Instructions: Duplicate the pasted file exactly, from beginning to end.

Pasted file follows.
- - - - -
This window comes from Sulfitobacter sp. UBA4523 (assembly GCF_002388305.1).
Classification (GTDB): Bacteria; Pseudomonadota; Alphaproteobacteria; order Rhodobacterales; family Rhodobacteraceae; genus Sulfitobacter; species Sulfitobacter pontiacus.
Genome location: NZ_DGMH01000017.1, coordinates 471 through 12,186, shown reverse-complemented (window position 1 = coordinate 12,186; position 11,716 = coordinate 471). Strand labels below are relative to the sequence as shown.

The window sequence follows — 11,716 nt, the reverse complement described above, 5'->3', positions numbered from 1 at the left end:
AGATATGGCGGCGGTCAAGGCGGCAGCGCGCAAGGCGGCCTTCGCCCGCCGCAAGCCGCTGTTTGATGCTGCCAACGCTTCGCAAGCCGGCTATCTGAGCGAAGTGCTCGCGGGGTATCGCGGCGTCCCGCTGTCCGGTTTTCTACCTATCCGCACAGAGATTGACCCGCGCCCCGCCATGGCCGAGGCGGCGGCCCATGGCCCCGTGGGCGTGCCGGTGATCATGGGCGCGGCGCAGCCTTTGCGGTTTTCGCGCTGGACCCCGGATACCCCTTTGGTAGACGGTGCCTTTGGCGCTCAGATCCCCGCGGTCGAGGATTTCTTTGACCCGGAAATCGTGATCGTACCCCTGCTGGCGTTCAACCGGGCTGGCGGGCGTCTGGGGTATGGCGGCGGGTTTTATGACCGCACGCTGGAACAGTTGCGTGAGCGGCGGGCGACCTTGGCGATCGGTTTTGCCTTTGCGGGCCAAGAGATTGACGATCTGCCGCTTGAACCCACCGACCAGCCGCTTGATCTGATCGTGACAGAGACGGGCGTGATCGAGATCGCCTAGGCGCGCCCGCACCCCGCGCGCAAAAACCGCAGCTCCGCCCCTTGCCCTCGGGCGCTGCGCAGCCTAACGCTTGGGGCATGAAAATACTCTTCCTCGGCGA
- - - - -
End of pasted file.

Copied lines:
This window comes from Sulfitobacter sp. UBA4523 (assembly GCF_002388305.1).
Classification (GTDB): Bacteria; Pseudomonadota; Alphaproteobacteria; order Rhodobacterales; family Rhodobacteraceae; genus Sulfitobacter; species Sulfitobacter pontiacus.
Genome location: NZ_DGMH01000017.1, coordinates 471 through 12,186, shown reverse-complemented (window position 1 = coordinate 12,186; position 11,716 = coordinate 471). Strand labels below are relative to the sequence as shown.

The window sequence follows — 11,716 nt, the reverse complement described above, 5'->3', positions numbered from 1 at the left end:
AGATATGGCGGCGGTCAAGGCGGCAGCGCGCAAGGCGGCCTTCGCCCGCCGCAAGCCGCTGTTTGATGCTGCCAACGCTTCGCAAGCCGGCTATCTGAGCGAAGTGCTCGCGGGGTATCGCGGCGTCCCGCTGTCCGGTTTTCTACCTATCCGCACAGAGATTGACCCGCGCCCCGCCATGGCCGAGGCGGCGGCCCATGGCCCCGTGGGCGTGCCGGTGATCATGGGCGCGGCGCAGCCTTTGCGGTTTTCGCGCTGGACCCCGGATACCCCTTTGGTAGACGGTGCCTTTGGCGCTCAGATCCCCGCGGTCGAGGATTTCTTTGACCCGGAAATCGTGATCGTACCCCTGCTGGCGTTCAACCGGGCTGGCGGGCGTCTGGGGTATGGCGGCGGGTTTTATGACCGCACGCTGGAACAGTTGCGTGAGCGGCGGGCGACCTTGGCGATCGGTTTTGCCTTTGCGGGCCAAGAGATTGACGATCTGCCGCTTGAACCCACCGACCAGCCGCTTGATCTGATCGTGACAGAGACGGGCGTGATCGAGATCGCCTAGGCGCGCCCGCACCCCGCGCGCAAAAACCGCAGCTCCGCCCCTTGCCCTCGGGCGCTGCGCAGCCTAACGCTTGGGGCATGAAAATACTCTTCCTCGGCGA